Perseus Loses His Resolve
The consul Lucius Aemilius had never seen a phalanx
The phalanx at the battle of Pydna, B. C. 168.
until he saw it in the army of Perseus on this
occasion; and he often confessed to some of his
friends at Rome subsequently, that he had never
beheld anything more alarming and terrible than
the Macedonian phalanx: and yet he had been, if any one ever
had, not only a spectator but an actor in many battles. . . .
Many plans which look plausible and feasible, when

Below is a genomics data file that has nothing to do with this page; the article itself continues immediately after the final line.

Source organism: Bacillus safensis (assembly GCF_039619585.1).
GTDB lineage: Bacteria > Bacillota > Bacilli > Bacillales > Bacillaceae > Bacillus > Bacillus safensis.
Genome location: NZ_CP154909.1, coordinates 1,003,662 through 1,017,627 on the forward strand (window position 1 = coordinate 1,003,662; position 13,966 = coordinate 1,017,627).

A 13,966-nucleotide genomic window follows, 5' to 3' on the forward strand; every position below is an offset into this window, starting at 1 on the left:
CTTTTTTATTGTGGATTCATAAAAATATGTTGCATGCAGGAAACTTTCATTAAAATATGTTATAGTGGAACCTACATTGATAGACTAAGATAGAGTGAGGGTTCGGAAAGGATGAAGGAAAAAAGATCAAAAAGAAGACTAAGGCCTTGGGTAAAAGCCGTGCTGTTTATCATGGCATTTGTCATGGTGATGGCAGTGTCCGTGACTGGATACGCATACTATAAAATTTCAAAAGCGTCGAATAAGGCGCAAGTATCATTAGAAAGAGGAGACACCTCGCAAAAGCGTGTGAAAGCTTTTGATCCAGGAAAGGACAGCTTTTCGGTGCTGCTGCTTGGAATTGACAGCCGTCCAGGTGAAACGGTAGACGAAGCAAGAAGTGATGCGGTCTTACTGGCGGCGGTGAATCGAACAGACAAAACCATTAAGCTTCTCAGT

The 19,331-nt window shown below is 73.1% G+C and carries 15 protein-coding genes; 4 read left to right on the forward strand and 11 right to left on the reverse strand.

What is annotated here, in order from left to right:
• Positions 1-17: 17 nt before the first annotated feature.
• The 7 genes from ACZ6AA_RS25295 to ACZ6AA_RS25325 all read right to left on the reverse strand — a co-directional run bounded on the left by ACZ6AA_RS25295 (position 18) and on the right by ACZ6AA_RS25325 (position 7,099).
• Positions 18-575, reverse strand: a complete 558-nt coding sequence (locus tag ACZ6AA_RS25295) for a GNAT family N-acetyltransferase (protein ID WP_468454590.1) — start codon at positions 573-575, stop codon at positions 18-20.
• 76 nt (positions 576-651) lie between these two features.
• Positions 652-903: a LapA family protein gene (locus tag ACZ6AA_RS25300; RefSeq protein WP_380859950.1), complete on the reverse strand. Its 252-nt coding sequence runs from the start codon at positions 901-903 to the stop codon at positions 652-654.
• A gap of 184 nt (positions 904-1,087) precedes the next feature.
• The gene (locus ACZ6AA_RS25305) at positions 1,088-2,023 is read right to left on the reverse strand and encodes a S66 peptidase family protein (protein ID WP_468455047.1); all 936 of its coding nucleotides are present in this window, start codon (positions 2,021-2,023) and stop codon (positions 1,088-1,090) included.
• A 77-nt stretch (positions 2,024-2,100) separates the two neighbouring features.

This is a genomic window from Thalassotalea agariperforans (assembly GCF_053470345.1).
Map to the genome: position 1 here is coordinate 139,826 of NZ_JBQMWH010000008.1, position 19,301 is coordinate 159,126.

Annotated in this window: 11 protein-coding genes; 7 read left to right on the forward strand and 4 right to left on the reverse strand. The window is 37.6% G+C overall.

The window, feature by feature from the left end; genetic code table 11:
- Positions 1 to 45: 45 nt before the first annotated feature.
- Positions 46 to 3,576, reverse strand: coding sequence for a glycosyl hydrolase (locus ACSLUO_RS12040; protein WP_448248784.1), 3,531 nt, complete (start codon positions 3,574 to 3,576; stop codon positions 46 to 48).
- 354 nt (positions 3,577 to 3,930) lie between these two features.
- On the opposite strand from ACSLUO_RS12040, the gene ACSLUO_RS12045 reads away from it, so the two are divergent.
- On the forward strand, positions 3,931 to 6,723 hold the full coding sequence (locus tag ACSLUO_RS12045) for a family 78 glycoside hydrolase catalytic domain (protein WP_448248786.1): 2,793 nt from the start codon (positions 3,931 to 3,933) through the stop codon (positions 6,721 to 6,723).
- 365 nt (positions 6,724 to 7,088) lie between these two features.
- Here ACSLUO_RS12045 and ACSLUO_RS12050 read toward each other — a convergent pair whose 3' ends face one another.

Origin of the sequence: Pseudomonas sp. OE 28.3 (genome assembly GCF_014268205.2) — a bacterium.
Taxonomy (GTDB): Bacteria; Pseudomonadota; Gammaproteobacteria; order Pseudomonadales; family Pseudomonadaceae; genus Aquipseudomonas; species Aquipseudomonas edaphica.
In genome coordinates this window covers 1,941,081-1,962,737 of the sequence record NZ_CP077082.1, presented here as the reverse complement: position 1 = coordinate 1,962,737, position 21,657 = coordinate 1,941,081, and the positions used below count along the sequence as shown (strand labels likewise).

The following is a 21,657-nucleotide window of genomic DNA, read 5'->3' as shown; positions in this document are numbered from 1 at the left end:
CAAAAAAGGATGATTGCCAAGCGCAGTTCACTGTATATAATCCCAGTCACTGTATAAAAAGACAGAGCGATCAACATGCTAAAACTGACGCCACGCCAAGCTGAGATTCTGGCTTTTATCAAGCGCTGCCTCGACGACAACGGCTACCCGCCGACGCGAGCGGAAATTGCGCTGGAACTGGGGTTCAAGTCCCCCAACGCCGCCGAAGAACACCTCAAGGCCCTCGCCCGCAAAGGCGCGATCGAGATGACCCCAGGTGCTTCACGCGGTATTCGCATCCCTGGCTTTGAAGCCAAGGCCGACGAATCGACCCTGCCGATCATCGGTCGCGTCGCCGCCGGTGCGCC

brought to the test of actual experience, like base coins
when brought to the furnace, cease to answer in any way to
their original conceptions. . . .
When Perseus came to the hour of trial his courage all left
him, like that of an athlete in bad training. For when the
danger was approaching, and it became necessary to fight a
decisive battle, his resolution gave way. . . .
As soon as the battle began, the Macedonian king played
the coward and rode off to the town, under the pretext of
sacrificing to Hercules,—who certainly does not accept craven
gifts from cravens, nor fulfil unworthy prayers. . . .